"A BUSINESS near Broadway has been named Cotswold Leisure Break of the Year. Farncombe Estate, which runs a wide variety of leisure and study courses, scooped the business achievement award from the publication London & Home Counties Today.

Senior editor Joshua Holtom said: “Throughout the year, the directors at London & Home Counties Today select organisations that have best demonstrated a proven ability to go that extra mile in not only meeting but exceeding the needs of their clients. Our award programme recognises business excellence across a wide range of disciplines and the business achievement award is recognised both locally and nationally.”

Farncombe programme manager Mandy Morrison said: “We are delighted to win this award, which reflects our commitment to customer care and the many hours of work that go on behind the scenes.”

Popular programmes include Everyone Can Sing and Go Gospel and students can learn to be a guitar hero or play the Irish drum – Bodhrán. Other courses range from astronomy to the history of the Olympic Games."

Accolade for centre near Broadway (From Evesham Journal):

Standing ovation for Irish music legend (From Salisbury Journal)

THERE was standing room only in St Elizabeth’s Hall on Saturday night when legendary Irish musician Davey Arthur came to play.

Accompanied by his son Patrick on bodhrán and percussion and Steve Layton on guitar, he provided a great variety of music which had the crowd stamping and calling for more.

Many of the songs reflected the familiar Irish concerns of hardship, migration and homesickness, such as the Ralph McTell song From Clare To Here.

The sadness was leavened by some lively instrumental dance sets and some more romantic ballads including the Fureys’ popular success Sweet Sixteen.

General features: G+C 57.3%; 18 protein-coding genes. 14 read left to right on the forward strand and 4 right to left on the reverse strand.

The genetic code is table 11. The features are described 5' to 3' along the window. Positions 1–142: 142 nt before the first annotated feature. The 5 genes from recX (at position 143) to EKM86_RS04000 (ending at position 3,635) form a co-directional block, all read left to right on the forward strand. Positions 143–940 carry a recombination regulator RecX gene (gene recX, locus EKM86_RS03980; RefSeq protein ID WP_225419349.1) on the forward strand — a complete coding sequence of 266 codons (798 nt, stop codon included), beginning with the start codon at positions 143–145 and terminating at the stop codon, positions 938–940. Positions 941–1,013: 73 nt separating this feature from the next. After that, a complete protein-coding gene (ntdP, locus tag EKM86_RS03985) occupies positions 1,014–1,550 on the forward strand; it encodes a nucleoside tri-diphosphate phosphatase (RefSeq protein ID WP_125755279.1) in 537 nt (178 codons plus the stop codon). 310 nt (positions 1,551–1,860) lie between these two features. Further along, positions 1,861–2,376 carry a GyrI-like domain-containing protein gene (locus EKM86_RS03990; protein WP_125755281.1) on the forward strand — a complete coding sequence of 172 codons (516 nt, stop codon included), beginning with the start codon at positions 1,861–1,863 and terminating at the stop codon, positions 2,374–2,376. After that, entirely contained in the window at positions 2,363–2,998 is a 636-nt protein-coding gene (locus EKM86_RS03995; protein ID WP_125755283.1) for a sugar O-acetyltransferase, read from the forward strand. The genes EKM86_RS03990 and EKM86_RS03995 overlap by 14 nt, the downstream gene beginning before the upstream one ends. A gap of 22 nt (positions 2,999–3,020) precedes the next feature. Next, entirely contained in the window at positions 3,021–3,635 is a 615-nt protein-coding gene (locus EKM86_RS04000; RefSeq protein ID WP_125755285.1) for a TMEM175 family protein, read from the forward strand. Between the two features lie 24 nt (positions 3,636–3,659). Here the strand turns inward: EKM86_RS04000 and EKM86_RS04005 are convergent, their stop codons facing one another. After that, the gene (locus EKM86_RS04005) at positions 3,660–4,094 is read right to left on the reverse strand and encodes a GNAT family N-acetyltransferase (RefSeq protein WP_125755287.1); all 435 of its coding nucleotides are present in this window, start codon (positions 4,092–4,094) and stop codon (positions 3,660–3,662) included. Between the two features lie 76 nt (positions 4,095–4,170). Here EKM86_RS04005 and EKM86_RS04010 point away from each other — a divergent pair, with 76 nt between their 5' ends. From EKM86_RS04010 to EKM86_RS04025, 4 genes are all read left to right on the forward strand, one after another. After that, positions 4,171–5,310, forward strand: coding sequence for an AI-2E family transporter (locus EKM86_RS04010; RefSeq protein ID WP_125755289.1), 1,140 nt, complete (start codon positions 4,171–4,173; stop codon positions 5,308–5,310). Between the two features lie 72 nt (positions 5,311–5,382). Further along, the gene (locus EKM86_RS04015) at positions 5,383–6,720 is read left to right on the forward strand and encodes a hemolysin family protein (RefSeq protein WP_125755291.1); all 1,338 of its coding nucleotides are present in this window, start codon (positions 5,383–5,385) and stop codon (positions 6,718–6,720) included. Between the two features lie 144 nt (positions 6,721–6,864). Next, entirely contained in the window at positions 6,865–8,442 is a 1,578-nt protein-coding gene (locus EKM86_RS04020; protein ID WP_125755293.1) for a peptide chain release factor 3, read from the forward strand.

Patrick Arthur’s bodhrán playing was sensitive and discreet, and he played a solo piece in which he almost made the traditional Irish drum sing.

Steve Layton’s guitar work was superb, from simple accompaniment to some lovely jazz-tinged frills which added contrasting colour to the songs.

There was no room to dance, but the rousing finale brought a standing ovation.

The evening opened with a short set from Salisbury singer Jadiie Pepperell accompanied by Ryan Whitston on guitar. Pepperell’s powerful soulful singing won the crowd over, and the duo were called back for an encore which they obviously weren’t expecting. They carried it all off with such confidence that it was a real surprise to learn that this was their first public performance.

The evening had been organised by Irish Music On Tour under Finbarr Sheehan, who swears that this will be his last Irish Music On Tour gig.

Sheehan has been bringing the best of Irish music to Salisbury for more than twenty years. The gigs have provided a showcase for many local musicians such as Pepperell and Whitston and have raised funds for several charities.

The beneficiary for the last few years has been the Salisbury Hospice, and Finbarr estimates that his concerts have raised more than £20,000. He is entitled to a rest after that, and this splendid evening with Davey Arthur was a fine way to bow out.

Review and picture by John Palmer

Standing ovation for Irish music legend (From Salisbury Journal)